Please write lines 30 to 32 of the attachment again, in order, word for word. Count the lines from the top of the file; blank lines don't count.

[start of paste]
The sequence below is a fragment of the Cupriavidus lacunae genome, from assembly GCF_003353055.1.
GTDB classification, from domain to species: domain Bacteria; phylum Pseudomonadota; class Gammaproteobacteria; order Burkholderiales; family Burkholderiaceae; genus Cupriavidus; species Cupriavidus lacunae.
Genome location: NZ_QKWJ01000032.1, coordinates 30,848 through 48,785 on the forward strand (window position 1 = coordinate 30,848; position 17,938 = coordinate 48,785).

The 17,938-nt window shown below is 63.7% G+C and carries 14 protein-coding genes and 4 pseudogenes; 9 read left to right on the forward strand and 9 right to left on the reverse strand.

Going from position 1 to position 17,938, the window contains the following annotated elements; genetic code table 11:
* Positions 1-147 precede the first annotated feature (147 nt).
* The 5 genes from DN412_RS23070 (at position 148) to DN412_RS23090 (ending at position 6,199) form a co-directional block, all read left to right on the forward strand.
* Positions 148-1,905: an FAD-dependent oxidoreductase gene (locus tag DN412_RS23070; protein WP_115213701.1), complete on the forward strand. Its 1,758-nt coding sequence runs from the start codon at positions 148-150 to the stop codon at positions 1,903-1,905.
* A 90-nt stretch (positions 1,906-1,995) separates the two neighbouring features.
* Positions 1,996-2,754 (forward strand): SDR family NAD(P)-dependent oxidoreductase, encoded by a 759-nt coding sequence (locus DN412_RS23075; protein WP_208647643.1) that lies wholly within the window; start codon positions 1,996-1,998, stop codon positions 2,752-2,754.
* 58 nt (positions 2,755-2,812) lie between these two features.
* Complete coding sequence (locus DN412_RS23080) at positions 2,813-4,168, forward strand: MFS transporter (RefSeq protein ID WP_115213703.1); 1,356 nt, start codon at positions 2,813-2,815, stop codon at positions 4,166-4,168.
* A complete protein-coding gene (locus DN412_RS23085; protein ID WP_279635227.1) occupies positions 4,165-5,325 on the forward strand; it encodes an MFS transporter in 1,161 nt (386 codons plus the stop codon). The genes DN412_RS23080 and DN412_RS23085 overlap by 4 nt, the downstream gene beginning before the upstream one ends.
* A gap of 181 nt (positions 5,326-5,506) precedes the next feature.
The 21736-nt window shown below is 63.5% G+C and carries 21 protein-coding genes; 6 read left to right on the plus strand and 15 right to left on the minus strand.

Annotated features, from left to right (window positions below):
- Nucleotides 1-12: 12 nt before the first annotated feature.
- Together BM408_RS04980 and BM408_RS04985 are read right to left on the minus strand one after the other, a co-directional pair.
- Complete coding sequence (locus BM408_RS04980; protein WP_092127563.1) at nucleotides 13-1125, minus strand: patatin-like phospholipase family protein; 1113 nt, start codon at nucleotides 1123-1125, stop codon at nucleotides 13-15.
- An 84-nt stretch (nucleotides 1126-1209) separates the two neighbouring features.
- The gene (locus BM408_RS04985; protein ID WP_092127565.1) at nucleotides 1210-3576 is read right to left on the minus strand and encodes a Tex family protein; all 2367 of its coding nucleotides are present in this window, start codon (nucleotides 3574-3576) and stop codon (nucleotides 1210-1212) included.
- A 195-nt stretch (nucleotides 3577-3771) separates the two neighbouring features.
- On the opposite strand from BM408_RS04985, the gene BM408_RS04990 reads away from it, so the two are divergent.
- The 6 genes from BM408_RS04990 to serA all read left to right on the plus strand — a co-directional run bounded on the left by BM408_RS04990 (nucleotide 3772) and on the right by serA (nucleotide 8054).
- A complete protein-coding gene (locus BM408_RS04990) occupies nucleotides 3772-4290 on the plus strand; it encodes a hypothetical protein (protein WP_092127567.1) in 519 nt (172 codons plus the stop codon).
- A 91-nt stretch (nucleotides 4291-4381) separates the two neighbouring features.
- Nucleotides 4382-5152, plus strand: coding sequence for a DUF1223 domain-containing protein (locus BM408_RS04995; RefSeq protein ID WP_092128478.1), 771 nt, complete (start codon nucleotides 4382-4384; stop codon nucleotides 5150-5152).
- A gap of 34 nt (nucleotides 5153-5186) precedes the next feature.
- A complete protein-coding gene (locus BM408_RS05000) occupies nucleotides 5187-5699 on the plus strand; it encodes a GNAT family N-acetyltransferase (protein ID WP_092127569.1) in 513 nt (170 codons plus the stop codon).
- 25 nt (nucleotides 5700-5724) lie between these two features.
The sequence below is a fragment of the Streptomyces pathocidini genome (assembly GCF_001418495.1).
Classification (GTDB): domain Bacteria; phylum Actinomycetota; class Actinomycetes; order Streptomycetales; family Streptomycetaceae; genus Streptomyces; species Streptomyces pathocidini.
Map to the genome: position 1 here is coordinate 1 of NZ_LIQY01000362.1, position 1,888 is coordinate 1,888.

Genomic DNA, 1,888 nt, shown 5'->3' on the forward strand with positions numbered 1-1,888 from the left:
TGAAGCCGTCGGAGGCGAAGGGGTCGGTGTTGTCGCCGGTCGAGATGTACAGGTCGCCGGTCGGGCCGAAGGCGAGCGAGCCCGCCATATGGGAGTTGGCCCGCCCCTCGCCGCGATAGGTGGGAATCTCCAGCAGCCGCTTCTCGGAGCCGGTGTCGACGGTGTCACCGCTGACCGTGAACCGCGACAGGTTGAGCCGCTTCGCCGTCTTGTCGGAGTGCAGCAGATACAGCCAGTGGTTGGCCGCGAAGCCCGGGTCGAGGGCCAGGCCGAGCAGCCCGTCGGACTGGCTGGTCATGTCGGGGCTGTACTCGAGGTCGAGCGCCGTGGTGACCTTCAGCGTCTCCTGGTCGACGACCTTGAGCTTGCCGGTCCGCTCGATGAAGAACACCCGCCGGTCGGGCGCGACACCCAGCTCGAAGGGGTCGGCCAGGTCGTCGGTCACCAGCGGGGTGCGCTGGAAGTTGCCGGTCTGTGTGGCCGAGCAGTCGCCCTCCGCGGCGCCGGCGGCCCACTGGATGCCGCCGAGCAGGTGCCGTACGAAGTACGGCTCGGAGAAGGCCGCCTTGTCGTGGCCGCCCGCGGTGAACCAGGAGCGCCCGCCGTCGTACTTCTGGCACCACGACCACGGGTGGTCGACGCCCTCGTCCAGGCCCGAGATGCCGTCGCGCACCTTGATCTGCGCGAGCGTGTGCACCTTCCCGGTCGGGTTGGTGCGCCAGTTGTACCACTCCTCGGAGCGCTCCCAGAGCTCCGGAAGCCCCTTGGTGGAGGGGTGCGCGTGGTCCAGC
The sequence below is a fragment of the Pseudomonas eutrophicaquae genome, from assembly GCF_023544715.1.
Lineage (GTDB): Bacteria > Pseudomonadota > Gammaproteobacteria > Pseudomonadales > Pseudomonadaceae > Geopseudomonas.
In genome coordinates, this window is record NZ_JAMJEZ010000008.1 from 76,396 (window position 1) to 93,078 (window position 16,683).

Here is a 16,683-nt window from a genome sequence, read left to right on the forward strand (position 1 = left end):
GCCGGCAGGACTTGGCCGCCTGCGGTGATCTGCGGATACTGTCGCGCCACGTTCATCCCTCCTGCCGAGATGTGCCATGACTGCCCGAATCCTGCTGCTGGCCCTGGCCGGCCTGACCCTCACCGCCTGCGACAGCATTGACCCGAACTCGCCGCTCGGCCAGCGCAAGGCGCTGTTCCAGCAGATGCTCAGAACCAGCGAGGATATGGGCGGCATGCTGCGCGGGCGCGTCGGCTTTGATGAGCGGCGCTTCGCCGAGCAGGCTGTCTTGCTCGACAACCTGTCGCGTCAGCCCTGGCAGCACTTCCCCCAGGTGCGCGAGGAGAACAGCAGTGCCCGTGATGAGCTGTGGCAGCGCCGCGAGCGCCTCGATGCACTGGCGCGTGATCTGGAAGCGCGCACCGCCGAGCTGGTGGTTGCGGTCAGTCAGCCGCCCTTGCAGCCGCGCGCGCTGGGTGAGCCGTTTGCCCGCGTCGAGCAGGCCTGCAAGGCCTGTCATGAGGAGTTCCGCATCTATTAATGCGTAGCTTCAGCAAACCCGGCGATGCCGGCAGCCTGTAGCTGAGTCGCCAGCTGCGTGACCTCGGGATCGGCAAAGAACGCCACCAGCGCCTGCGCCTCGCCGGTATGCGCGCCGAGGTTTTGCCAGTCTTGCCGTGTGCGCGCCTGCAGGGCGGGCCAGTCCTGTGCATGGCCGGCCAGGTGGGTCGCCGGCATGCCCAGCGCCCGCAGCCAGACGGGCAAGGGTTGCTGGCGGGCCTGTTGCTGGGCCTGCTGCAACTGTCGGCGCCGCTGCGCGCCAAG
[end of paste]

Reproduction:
- 25 nt (nucleotides 5700-5724) lie between these two features.
The sequence below is a fragment of the Streptomyces pathocidini genome (assembly GCF_001418495.1).
Classification (GTDB): domain Bacteria; phylum Actinomycetota; class Actinomycetes; order Streptomycetales; family Streptomycetaceae; genus Streptomyces; species Streptomyces pathocidini.